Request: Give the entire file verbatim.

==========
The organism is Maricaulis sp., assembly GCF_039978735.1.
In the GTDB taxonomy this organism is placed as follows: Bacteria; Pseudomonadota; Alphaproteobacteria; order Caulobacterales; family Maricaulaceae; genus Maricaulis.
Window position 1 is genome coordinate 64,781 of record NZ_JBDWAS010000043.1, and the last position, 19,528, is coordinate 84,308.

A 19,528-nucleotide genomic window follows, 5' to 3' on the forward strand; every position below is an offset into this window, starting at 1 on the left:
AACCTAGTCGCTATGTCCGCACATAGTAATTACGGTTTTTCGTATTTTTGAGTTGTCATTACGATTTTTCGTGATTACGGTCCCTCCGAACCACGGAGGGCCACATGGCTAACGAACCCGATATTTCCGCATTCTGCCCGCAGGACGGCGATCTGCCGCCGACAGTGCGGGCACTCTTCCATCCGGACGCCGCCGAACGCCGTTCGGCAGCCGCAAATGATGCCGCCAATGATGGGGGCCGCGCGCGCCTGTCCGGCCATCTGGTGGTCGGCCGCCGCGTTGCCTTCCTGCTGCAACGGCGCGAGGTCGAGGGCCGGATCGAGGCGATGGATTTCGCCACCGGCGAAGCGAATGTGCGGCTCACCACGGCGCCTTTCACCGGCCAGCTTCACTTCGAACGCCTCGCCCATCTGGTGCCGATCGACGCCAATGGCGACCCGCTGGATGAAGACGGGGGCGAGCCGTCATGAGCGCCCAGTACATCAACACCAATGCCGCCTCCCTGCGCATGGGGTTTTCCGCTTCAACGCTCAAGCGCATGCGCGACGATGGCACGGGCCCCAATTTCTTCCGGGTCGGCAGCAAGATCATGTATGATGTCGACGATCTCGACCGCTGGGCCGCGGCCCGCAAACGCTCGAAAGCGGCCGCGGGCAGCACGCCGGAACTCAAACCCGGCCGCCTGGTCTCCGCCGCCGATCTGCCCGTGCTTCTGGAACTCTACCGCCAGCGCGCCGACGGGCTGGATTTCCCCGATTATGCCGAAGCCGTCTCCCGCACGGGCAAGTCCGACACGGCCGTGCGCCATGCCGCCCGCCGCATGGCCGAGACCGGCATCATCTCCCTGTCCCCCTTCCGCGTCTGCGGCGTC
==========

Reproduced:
The organism is Maricaulis sp., assembly GCF_039978735.1.
In the GTDB taxonomy this organism is placed as follows: Bacteria; Pseudomonadota; Alphaproteobacteria; order Caulobacterales; family Maricaulaceae; genus Maricaulis.
Window position 1 is genome coordinate 64,781 of record NZ_JBDWAS010000043.1, and the last position, 19,528, is coordinate 84,308.

A 19,528-nucleotide genomic window follows, 5' to 3' on the forward strand; every position below is an offset into this window, starting at 1 on the left:
AACCTAGTCGCTATGTCCGCACATAGTAATTACGGTTTTTCGTATTTTTGAGTTGTCATTACGATTTTTCGTGATTACGGTCCCTCCGAACCACGGAGGGCCACATGGCTAACGAACCCGATATTTCCGCATTCTGCCCGCAGGACGGCGATCTGCCGCCGACAGTGCGGGCACTCTTCCATCCGGACGCCGCCGAACGCCGTTCGGCAGCCGCAAATGATGCCGCCAATGATGGGGGCCGCGCGCGCCTGTCCGGCCATCTGGTGGTCGGCCGCCGCGTTGCCTTCCTGCTGCAACGGCGCGAGGTCGAGGGCCGGATCGAGGCGATGGATTTCGCCACCGGCGAAGCGAATGTGCGGCTCACCACGGCGCCTTTCACCGGCCAGCTTCACTTCGAACGCCTCGCCCATCTGGTGCCGATCGACGCCAATGGCGACCCGCTGGATGAAGACGGGGGCGAGCCGTCATGAGCGCCCAGTACATCAACACCAATGCCGCCTCCCTGCGCATGGGGTTTTCCGCTTCAACGCTCAAGCGCATGCGCGACGATGGCACGGGCCCCAATTTCTTCCGGGTCGGCAGCAAGATCATGTATGATGTCGACGATCTCGACCGCTGGGCCGCGGCCCGCAAACGCTCGAAAGCGGCCGCGGGCAGCACGCCGGAACTCAAACCCGGCCGCCTGGTCTCCGCCGCCGATCTGCCCGTGCTTCTGGAACTCTACCGCCAGCGCGCCGACGGGCTGGATTTCCCCGATTATGCCGAAGCCGTCTCCCGCACGGGCAAGTCCGACACGGCCGTGCGCCATGCCGCCCGCCGCATGGCCGAGACCGGCATCATCTCCCTGTCCCCCTTCCGCGTCTGCGGCGTC